All in all, Hooga might remind you a bit of an early version of the 16 bit versions of Mario with bass heavy modern music and a boosted caveman aesthetic. You’re thrown into the life of a caveman and sent into the wild to traverse tundra, desert, grasslands and jungle across 16 lengthy levels.
I actually read the a couple of reviews of this game before I got my hands on it, and saw not only an overwhelming hatred of the music, but also read that I should expect to have a rough time with the controls.
While I’m respect my fellow reviewers, I’m going to have to disagree with them on at least one of the aforementioned points. Hooga’s contemporary soundtrack isn’t for everyone and it certainly doesn’t sound prehistoric by a longshot. Instead it felt modern and up to date. Some of the drum heavy music was a little distracting at times, but most of the levels had accompanying songs that felt like they could be the background of some radio hit.
Hooga’s controls weren’t all that problematic either. The game is set up so that jump, weapon throw, and bean (a sometimes savior enemy killer power up) are all on the lower right hand corner. The lower left side features a joystick based directional pad, and everything from there is fairly straightforward.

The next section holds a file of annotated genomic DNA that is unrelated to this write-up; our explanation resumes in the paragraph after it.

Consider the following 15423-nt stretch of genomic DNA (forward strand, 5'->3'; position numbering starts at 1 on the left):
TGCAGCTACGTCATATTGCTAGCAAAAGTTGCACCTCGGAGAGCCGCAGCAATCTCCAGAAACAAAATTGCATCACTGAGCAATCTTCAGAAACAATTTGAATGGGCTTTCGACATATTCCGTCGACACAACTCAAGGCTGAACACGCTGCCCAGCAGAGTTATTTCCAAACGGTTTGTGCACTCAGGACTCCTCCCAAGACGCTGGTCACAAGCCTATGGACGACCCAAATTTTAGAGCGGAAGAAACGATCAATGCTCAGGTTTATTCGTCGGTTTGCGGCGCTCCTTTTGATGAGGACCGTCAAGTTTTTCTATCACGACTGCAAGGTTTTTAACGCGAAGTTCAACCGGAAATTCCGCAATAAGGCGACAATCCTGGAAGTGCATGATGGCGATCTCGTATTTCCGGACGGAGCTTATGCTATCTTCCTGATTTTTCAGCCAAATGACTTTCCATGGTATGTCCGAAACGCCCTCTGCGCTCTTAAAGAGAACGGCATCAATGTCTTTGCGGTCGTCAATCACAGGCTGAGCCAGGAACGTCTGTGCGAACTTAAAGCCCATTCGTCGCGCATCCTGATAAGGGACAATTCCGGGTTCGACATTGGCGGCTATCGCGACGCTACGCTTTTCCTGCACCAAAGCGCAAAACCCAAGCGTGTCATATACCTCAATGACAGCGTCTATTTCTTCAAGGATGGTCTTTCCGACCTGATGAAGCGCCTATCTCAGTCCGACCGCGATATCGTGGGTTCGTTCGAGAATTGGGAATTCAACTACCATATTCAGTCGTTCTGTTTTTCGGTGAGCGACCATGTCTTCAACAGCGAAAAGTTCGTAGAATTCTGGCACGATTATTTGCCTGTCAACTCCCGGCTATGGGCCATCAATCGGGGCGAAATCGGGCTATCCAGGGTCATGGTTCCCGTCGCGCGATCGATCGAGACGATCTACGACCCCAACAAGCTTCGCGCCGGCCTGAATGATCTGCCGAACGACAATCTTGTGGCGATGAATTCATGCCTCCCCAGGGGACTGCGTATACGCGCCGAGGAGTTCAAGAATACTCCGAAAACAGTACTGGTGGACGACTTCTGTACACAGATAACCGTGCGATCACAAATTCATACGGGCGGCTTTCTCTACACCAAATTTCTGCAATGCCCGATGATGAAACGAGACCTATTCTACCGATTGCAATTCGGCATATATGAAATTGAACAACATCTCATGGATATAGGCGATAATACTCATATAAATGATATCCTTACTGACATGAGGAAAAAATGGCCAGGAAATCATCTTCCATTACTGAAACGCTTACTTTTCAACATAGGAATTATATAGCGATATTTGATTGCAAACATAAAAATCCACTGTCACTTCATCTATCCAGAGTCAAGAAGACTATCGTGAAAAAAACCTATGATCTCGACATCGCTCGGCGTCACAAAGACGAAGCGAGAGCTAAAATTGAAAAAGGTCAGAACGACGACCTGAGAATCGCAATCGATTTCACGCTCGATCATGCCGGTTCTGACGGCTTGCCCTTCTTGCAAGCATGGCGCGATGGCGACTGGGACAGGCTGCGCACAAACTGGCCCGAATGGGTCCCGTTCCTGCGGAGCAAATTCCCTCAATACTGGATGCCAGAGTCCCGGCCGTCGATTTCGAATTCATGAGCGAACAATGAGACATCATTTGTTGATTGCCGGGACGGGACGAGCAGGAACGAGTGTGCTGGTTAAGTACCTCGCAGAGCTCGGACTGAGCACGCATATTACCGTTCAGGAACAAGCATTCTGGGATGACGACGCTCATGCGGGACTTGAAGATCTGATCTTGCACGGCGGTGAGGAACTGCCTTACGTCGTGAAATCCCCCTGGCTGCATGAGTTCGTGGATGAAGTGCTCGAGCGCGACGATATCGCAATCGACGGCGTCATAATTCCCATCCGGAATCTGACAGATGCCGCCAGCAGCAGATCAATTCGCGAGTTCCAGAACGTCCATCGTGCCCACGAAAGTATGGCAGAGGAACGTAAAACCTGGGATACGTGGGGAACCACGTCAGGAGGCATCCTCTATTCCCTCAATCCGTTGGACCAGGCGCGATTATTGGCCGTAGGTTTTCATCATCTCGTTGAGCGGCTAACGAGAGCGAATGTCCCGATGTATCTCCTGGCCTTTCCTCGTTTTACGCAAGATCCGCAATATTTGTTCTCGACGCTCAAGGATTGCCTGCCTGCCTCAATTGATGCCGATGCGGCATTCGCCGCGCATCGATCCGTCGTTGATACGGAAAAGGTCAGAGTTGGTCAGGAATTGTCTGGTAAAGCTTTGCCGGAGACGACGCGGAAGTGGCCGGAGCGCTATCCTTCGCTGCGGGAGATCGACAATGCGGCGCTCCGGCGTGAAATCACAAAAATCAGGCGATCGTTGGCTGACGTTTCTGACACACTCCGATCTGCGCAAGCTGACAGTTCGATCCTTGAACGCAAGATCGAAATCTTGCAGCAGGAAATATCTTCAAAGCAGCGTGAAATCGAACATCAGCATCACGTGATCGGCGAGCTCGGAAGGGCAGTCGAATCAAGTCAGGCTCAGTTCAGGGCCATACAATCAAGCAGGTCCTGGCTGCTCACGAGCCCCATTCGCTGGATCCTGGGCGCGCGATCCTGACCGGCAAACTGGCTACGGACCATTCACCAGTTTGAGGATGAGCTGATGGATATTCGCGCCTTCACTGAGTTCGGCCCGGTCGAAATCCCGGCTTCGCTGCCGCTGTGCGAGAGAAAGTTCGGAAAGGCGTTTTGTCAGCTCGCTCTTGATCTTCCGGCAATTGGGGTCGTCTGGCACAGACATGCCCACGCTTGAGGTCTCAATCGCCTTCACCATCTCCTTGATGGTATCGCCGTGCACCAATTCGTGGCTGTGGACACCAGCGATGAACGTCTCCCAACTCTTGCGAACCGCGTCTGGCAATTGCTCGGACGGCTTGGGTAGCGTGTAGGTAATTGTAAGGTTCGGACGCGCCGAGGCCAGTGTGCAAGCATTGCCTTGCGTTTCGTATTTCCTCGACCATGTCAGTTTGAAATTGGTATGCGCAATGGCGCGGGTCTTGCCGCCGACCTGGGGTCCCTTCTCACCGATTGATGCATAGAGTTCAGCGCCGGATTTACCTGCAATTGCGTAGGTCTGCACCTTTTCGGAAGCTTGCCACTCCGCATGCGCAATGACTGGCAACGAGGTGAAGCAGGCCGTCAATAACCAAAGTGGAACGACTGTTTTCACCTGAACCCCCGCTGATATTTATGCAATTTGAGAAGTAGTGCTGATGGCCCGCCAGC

From a controls perspective, there wasn’t much to complain about in the early levels. The joystick felt responsive and while the weapon choices didn’t seem to do much varying damage, there wasn’t ever a time where I felt like I was pressing one thing and should have been seeing another action on the screen. My biggest annoyance though, was the climbing vines. When you jump on somewhere along the way an additional jump is registered and you end up on the ground again.
While this is something that should be fixed, overall the rest of Hooga was quite charming. Enemy forces like oversized centipedes and varying forms of dinosaurs roam back and forth predictably, but the retro movement that doesn’t respond to your existence is kind of fun, and it’s okay that the bosses aren’t all that difficult to conquer.
Instead the pleasure of Hooga is in the way that it will remind you of an early (and perhaps a bit more problematic) version of Sonic, Donkey Kong, or Mario. Collapsing bridges, water features (with some swimming), rocky terrain, and much more make for quite an experience, and all the levels have enough checkpoints to keep you moving for quite some time.
Along the way you collect flowers that operate like coin equivalents, and everything is integrated with Crystal. There isn’t a ton of replay appeal here but considering this game is only a dollar, if you’re not the most discriminating gamer it’s probably worth the buck. After all, the environments are well executed and Hooga is pretty cute. The game’s not perfect, but it’s fun nevertheless, and a great quick iPhone escape for short gaming bursts.
Bottom Line: Hooga is a Mario-like platformer in a prehistoric world. There’s nothing groundbreaking here, but the title is still quite charming considering the dollar price tag.